Monday, August 15, 2011

Flashback 02: Rocking Lijiang

Hong Kong to Bangkok summer 2002 - Part 3
I am in Lijiang, Yunnan province, China. A very old (in parts) town over 3000m above sea level. It is so beautiful here. Winding cobbled streets lined with picturesque houses with delicately tiled roofs. Exactly how I would have pictured a historical Chinese town. I've really enjoyed just strolling around, taking it all in, but of course found a bit of time for dress up. Our time has been enhanced by the company of Rachel, a New Zealand wicker witch (i.e. white "good" witch) we met dancing on the roof of our hostel in a torrential lightning storm and a slightly odd, but very friendly lolloping German called Thilo, who wears decidedly tight shorts for such high altitudes (or indeed anywhere) and has an evil sense of humour. We did a great cycle ride out to some outlying villages. Yunnan has so many distinct ethnic groups with differing traditions and dress. How long they can exist before the all engrossing monster of Han culture devours them is hard to guess, but their odds seem pretty short. To add to our recent excitement, on the way here a chunk of our minibus was ripped out by a landslide as we rolled along in the pouring rain from Kunming. Rubbish weather changed our plans. No longer are we to trek to Tiger Leaping Gorge, now we are planning something markedly different... Near Lijiang on a mountain side (the highest one round here is over 5,500m high - in other words, shit high) China's first major rock festival just happens to be about to commence. Pure chance and we've rolled sixes. What has been dubbed as the "Chinese Woodstock" starts tomorrow and Felix and I are itching to go. Who needs Reading? A FEW DAYS LATER... The Snow Mountain Rock Festival rocked... eventually. The full works in terms of sound, lights and set up, though the crowd was much smaller than expected due to the weather. A distinctly odd turn out. Try and picture it, somewhere half way up a mountain in the foothills of the Himalayas, hundreds of people shielding under umbrellas in two piece suits wearing plastic bags on their smart shoes to guard against the sodden ground. Around the perimeter, ticker tape was guarded by a load of soldiers in full gear. Were they there to keep others out, or us in? To be honest, it was a bit crap at the start, polluted by Cantonese pop (to be avoided at nearly all costs), but the tide soon turned....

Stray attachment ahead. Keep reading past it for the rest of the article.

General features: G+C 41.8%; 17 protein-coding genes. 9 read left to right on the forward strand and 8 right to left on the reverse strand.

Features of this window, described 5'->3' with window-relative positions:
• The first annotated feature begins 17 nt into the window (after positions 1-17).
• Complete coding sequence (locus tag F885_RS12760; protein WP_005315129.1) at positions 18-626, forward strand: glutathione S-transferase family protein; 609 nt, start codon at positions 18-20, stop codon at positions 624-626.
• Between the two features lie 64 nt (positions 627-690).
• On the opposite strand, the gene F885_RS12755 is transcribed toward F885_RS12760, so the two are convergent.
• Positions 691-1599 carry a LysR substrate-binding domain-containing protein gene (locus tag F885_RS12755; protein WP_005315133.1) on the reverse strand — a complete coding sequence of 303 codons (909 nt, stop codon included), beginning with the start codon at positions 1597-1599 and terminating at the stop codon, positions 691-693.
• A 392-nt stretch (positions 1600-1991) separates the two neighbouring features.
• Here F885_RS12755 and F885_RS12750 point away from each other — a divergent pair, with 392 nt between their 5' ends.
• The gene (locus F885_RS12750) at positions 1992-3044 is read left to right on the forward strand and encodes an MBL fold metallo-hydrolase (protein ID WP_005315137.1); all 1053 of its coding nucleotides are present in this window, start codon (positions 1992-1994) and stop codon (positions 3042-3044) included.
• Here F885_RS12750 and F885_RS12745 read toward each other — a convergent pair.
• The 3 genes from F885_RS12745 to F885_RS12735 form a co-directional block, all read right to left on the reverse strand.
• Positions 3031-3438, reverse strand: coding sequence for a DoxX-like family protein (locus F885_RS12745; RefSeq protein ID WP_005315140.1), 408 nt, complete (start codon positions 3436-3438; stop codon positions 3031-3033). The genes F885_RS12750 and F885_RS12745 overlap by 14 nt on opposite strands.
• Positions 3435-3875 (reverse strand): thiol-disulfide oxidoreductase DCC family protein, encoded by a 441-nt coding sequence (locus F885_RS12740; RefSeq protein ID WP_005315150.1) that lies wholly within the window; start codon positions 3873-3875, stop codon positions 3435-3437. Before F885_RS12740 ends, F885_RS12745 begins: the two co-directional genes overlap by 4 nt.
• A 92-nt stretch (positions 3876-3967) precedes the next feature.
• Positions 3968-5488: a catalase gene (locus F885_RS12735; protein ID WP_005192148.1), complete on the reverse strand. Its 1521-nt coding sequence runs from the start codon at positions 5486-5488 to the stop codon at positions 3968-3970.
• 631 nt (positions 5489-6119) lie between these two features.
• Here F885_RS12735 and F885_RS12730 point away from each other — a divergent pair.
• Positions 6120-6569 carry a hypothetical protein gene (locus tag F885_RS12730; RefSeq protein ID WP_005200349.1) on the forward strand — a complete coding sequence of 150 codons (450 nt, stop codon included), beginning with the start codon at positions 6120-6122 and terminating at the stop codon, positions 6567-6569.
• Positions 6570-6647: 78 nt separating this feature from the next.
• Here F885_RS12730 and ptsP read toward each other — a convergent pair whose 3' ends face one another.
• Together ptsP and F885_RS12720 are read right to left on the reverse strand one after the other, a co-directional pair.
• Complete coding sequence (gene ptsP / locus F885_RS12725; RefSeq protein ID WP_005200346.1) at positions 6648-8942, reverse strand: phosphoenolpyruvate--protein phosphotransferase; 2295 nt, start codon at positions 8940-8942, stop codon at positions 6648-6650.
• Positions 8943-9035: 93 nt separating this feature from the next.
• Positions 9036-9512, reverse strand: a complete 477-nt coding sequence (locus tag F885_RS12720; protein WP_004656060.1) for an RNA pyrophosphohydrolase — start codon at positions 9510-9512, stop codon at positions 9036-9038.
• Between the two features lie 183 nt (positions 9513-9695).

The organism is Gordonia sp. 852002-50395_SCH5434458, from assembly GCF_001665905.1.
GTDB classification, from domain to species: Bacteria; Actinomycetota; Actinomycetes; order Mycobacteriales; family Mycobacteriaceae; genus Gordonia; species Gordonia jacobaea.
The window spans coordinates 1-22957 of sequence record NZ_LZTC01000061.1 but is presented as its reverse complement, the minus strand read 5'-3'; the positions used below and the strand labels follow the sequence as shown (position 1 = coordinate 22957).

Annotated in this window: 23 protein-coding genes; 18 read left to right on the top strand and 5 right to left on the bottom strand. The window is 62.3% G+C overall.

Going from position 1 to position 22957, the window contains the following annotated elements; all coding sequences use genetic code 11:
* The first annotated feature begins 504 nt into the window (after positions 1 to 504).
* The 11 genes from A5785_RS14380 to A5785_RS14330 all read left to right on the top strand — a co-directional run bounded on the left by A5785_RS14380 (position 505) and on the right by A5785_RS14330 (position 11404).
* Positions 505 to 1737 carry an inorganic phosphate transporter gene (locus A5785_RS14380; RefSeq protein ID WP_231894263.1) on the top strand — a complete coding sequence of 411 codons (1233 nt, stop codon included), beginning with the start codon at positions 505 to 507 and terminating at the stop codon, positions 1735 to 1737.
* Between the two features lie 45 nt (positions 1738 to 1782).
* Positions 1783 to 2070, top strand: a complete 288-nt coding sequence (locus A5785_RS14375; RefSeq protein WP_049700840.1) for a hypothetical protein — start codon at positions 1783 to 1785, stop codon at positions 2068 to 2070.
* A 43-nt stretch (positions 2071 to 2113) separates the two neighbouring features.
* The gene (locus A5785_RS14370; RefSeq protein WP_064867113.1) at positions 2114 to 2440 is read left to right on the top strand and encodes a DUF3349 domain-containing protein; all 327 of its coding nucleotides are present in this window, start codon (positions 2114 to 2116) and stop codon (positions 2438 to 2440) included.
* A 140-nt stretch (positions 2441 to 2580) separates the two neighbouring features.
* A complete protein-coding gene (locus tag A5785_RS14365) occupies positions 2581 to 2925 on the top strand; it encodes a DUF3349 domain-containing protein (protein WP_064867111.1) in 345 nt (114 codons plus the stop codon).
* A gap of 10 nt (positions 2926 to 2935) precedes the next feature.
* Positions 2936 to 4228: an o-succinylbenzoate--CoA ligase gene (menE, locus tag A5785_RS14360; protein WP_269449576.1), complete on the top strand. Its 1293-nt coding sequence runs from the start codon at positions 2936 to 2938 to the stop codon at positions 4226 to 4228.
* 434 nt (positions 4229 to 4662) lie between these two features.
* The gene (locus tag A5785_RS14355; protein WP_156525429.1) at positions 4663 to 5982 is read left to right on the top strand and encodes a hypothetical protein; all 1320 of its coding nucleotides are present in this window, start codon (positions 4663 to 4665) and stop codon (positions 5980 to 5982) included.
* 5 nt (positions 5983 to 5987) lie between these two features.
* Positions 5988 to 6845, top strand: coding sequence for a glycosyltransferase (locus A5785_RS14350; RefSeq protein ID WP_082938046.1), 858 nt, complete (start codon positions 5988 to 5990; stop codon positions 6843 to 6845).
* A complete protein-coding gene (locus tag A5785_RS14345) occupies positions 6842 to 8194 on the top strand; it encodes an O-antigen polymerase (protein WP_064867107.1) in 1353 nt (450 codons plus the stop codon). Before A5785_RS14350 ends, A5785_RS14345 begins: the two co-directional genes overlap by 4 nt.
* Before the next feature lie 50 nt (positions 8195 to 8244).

In the interests of livening things up a bit, I was one of the founders of the first mosh pit in Chinese rock festival history (or so the people around us later informed us). We were left with little choice as a seriously cool punk band thrashed out their three cord creations. We then got slashed on beer and bacardi breezers on account of them being free. Why? We are Western. A strange not all too pleasant feeling, but you can't be fussy with only a few yuan in the pocket.

The clear highlight was the last performer of the weekend, Cui Jan, the godfather of Chinese rock, who has been banned on numerous occasions and even played at Tiananmen square preceding the massacre. He was awesome. Being the last foreigner left, the cool Chinese crowd through me up in the air and gave the bumps. I just about survived though I fear I crushed one or two quite small people. A fitting farewell to this bizzare but entertaining event was bid by the Chinese army - who ever said military conscription doesn't go to good use... Anyhow, a great experience, but onwards and upwards, we are off to Indochina tomorrow. I just hope the nasty stomach bugs that has afflicted me and left Felix doubled up over a particularly minging rat infested hole in the ground for hours on end alleviates. God bless the Dongba guesthouse and all its black bean soup.

Vietnam awaits....
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